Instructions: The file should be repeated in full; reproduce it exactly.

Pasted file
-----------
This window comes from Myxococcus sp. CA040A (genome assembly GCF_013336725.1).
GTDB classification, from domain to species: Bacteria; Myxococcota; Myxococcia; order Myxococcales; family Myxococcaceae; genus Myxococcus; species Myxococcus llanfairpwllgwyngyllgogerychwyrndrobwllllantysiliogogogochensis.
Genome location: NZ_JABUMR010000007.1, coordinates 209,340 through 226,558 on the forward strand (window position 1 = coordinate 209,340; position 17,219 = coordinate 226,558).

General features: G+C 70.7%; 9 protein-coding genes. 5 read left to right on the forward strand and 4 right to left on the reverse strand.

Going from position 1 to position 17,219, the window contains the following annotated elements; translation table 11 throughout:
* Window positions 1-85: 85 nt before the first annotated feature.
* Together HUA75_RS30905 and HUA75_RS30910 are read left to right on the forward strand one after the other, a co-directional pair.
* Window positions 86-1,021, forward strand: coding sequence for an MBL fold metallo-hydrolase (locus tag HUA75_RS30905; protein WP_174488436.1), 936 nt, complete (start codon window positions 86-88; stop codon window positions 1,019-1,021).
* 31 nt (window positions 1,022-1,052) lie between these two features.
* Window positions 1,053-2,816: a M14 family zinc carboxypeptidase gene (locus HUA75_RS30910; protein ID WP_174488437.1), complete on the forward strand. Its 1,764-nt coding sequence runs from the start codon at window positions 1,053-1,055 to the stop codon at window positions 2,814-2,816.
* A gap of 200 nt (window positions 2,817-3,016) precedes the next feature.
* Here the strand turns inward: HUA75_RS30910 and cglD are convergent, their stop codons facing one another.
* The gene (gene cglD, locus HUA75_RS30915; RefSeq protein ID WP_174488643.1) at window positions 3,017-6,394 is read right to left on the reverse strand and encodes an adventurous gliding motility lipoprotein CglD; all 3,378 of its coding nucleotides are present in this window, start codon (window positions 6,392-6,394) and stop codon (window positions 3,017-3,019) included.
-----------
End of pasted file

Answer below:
This window comes from Myxococcus sp. CA040A (genome assembly GCF_013336725.1).
GTDB classification, from domain to species: Bacteria; Myxococcota; Myxococcia; order Myxococcales; family Myxococcaceae; genus Myxococcus; species Myxococcus llanfairpwllgwyngyllgogerychwyrndrobwllllantysiliogogogochensis.
Genome location: NZ_JABUMR010000007.1, coordinates 209,340 through 226,558 on the forward strand (window position 1 = coordinate 209,340; position 17,219 = coordinate 226,558).

General features: G+C 70.7%; 9 protein-coding genes. 5 read left to right on the forward strand and 4 right to left on the reverse strand.

Going from position 1 to position 17,219, the window contains the following annotated elements; translation table 11 throughout:
* Window positions 1-85: 85 nt before the first annotated feature.
* Together HUA75_RS30905 and HUA75_RS30910 are read left to right on the forward strand one after the other, a co-directional pair.
* Window positions 86-1,021, forward strand: coding sequence for an MBL fold metallo-hydrolase (locus tag HUA75_RS30905; protein WP_174488436.1), 936 nt, complete (start codon window positions 86-88; stop codon window positions 1,019-1,021).
* 31 nt (window positions 1,022-1,052) lie between these two features.
* Window positions 1,053-2,816: a M14 family zinc carboxypeptidase gene (locus HUA75_RS30910; protein ID WP_174488437.1), complete on the forward strand. Its 1,764-nt coding sequence runs from the start codon at window positions 1,053-1,055 to the stop codon at window positions 2,814-2,816.
* A gap of 200 nt (window positions 2,817-3,016) precedes the next feature.
* Here the strand turns inward: HUA75_RS30910 and cglD are convergent, their stop codons facing one another.
* The gene (gene cglD, locus HUA75_RS30915; RefSeq protein ID WP_174488643.1) at window positions 3,017-6,394 is read right to left on the reverse strand and encodes an adventurous gliding motility lipoprotein CglD; all 3,378 of its coding nucleotides are present in this window, start codon (window positions 6,392-6,394) and stop codon (window positions 3,017-3,019) included.